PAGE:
Canadian multinational aerospace and transportation company, Bombardier Inc said yesterday that it would 'pause' its business aircraft Learjet 85 programme due to weak demand for the plane, which has been continuing since the 2008 global financial crisis.
Bombardier will also cut its workforce by around 1,000 at its plants in Queretaro, Mexico and Wichita, US in 2015. It said in a statement, the company has kept a severance provision of $25 million in the first quarter of 2015.
The pause will result in a pre-tax special charge in the fourth quarter of 2014 of about $1.4 billion primarily related to the impairment of the Learjet 85 development. The company has not indicated when it will resume the production of the aircraft.
Further to the news, shares in Bombardier plunged almost 26 per cent to C$3.07 yesterday in Toronto, registering its biggest fall in five years.
Bombardier's president and chief executive officer Pierre Beaudoin said, "Given the weakness of the market, we made the difficult decision to pause the Learjet 85 programme at this time.''
''We will focus our resources on our two other clean-sheet aircraft programmes under development. CSeries and Global7000/8000 for which we see tremendous market potential,'' Beaudoin added.
Bombardier's Learjet 85 was an ambitious programme launched in 2007 to manufacture a bigger than midsize business jet plane and was its first such aircraft to feature composite materials. The plane was expected to have a high cruise speed of 829 kmph and a range of around 4,800 km incorporating two Pratt & Whitney PW307B engines.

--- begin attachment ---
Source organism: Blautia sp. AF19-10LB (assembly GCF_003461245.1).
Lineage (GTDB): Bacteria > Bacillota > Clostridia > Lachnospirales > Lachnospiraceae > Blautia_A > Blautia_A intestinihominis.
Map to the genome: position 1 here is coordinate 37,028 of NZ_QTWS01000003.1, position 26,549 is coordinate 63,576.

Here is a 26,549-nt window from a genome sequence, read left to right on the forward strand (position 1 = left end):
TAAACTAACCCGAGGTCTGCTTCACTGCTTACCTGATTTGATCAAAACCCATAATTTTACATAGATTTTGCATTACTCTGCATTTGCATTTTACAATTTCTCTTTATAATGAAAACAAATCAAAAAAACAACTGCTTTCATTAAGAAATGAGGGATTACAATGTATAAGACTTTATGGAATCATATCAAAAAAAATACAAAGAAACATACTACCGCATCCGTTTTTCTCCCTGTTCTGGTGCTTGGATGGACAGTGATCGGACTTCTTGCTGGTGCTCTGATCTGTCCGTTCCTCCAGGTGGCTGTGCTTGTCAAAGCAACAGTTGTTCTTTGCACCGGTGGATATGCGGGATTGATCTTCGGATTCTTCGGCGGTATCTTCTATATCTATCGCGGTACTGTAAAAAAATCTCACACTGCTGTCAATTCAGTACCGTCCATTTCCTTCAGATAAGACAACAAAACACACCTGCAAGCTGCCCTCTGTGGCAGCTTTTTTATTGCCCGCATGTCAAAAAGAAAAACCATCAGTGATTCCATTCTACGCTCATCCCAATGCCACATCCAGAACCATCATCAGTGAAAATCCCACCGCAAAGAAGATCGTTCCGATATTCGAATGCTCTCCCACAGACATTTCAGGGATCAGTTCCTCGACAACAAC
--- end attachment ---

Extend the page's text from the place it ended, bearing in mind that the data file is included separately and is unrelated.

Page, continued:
The company has been struggling with the development of new airplanes. The Learjet 85 programme is already behind schedule by a year and the company last year postponed its CSeries jet and axed approximately 3,500 positions.
Bombardier's Wichita and Queretaro sites remain critical facilities in key markets, the company said. Wichita is the location of final assembly line for Learjet 70 and Learjet 75 aircraft, Bombardier's test flight center as well as service centre while Queretaro site recently completed its Global 7000/8000 aft fuselage building.
The company has also revised its previously announced financial guidance for 2014. Earnings before income taxes (EBIT) at both the company's divisions, aerospace and transportation, are now projected to be lower by 1 per cent at 4 per cent and 5 per cent respectively.
These are mainly due to increased provisions for credit and residual value guarantee, pricing pressure on new aircraft and revised escalation assumptions in respect of some transportation contracts, the company said.
Cash flow from operating activities at aerospace division is expected to be $800 million, compared with the previous guidance of between $1.2 billion and $1.6 billion.
Short-term capital resources available as of 31 December 2014 were approximately $3.8 billion, including cash and cash equivalents of about $2.4 billion.
Nevertheless, delivery targets of aircraft jumped 22 per cent to 290 aircraft compared to 238 in 2013.
Montreal-based Bombardier has around 74,000 employees globally and its 2013 revenue was over $18 billion.